Store Owner Sentenced to Prison, Ordered to Pay $1.7 Million for Food Stamp Fraud

We Accept Food Stamps Sign Flickr Paul Sableman
Flickr/Paul Sableman

A federal judge sentenced a Pennsylvania store owner to 21 months in prison and ordered him to pay $1.7 million to the federal government on Monday for conducting a food stamp fraud scheme.

Senior U.S. District Judge David S. Cercone sentenced Nureden Jibul, 34, of Erie, to one year and nine months in prison and ordered him to pay $1.7 million in restitution to the federal government for carrying out a scheme where he allowed people to trade food stamp benefits for cash, the U.S. Attorney’s Office in Erie announced Tuesday.

Nureden Jibul agreed to a plea deal with federal prosecutors where he would plead guilty to one felony count of conspiracy to defraud the federal government in exchange for a lesser sentence, according to court documents obtained by

Nureden Jibul enlisted the assistance of an accomplice, John L. McDowell, asking him to submit a falsified application to obtain a food stamp license so the food stamp terminals at the convenience stores he owned would not bear Jibul’s name, the indictment stated.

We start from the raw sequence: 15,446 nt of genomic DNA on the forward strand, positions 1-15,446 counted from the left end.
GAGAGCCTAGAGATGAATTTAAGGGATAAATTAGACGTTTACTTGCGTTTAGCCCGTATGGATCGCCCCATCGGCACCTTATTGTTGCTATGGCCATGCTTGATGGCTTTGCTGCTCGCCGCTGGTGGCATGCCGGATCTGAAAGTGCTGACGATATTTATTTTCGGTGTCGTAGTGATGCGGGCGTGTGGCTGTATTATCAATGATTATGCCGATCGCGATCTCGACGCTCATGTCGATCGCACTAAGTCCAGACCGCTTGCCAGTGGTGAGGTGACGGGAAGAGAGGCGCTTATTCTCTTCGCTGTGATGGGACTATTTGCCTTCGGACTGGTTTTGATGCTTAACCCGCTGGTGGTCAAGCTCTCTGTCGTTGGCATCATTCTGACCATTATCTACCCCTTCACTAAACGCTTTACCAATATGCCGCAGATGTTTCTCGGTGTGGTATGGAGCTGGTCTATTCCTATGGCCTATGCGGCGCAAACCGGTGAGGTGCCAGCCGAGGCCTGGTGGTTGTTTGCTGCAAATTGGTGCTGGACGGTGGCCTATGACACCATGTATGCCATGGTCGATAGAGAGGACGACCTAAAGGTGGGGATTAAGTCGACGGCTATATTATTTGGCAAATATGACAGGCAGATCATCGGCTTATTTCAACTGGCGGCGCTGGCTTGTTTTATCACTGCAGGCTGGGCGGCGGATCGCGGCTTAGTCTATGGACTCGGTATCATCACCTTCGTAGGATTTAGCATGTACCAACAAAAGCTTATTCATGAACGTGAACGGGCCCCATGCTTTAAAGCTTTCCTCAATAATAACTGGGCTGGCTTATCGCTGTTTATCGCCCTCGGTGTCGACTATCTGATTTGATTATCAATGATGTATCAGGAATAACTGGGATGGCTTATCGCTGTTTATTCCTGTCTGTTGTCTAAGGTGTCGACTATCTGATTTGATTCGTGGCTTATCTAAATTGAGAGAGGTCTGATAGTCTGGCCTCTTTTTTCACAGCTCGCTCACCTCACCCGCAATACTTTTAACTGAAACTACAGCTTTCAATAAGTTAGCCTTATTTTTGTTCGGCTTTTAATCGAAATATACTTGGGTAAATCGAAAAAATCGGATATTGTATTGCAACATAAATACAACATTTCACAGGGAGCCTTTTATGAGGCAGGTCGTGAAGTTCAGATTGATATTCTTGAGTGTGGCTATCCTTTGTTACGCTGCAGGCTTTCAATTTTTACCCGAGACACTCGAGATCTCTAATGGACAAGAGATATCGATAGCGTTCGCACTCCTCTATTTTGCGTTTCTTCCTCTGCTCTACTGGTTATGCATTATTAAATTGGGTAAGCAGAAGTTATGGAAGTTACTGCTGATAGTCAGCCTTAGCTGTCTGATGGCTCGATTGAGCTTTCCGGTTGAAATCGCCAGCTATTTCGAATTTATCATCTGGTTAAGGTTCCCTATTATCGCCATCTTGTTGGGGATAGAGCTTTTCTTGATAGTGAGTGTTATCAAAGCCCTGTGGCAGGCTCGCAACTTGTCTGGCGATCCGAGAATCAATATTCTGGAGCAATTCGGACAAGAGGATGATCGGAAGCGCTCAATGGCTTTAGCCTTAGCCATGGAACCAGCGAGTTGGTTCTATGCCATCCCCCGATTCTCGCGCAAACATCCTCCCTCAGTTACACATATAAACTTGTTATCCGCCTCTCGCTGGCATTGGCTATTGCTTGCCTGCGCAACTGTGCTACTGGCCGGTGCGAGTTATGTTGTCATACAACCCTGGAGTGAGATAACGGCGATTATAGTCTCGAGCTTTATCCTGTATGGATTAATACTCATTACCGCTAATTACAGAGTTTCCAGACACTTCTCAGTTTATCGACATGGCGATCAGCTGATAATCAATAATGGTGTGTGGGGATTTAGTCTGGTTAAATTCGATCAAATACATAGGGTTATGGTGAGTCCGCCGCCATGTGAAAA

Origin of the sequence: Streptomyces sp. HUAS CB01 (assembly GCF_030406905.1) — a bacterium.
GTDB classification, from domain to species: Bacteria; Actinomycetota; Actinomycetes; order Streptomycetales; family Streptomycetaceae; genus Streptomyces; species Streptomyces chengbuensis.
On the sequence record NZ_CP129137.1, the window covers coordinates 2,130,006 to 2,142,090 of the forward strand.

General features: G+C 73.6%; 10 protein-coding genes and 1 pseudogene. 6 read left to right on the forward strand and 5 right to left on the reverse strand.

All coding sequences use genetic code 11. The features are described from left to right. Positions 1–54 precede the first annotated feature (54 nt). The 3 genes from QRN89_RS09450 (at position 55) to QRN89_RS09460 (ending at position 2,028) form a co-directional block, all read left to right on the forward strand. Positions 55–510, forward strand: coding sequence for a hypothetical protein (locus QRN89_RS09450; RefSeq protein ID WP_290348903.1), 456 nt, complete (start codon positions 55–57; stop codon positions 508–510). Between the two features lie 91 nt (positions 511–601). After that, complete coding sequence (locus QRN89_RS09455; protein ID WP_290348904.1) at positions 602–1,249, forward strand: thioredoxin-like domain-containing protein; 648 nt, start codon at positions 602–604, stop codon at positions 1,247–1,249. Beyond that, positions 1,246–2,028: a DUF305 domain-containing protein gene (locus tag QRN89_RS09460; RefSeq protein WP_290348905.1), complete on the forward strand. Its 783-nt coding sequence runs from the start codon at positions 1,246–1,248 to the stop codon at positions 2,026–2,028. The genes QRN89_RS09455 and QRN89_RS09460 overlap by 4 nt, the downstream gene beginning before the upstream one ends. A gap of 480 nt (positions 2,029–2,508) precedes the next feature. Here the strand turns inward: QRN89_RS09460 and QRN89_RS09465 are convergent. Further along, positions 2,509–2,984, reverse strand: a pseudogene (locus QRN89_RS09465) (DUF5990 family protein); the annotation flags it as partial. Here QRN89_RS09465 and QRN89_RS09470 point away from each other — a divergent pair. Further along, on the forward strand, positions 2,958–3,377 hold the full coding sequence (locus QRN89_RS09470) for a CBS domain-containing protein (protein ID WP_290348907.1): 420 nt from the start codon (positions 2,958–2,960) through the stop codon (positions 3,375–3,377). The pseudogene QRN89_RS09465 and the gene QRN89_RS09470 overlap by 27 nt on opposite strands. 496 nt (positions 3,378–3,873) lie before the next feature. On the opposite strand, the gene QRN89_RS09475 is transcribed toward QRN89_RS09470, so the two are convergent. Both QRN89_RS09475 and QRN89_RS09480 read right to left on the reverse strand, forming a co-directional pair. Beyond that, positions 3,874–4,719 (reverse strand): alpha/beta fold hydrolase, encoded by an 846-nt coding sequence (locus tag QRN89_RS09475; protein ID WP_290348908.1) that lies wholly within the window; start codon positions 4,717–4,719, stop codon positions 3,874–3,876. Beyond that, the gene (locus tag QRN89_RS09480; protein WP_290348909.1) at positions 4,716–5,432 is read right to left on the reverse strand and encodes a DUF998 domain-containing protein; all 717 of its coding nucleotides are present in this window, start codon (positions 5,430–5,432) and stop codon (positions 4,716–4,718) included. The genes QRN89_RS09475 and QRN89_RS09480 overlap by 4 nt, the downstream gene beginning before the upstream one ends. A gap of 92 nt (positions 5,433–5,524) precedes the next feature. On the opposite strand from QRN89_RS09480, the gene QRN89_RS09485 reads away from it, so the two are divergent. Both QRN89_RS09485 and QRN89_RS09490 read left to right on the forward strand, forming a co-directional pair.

The store owner, along with his co-conspirators Samia Jibul and Jibul Jibul, then orchestrated a scheme where food stamp recipients could trade their benefits for cash.

All four defendants pleaded guilty to one count of conspiracy, according to court records. McDowell and Samia Jibul avoided prison and were sentenced to two years of probation. Jibul is expected to be sentenced on October 1.

Food stamp fraud costs American taxpayers millions of dollars each year, according to the U.S. Department of Agriculture (USDA).

The USDA said that in 2017, food stamp fraud stuck taxpayers with a $560 million bill. Some of the biggest food stamp fraud busts of 2017 ranged in the tens of millions of dollars.


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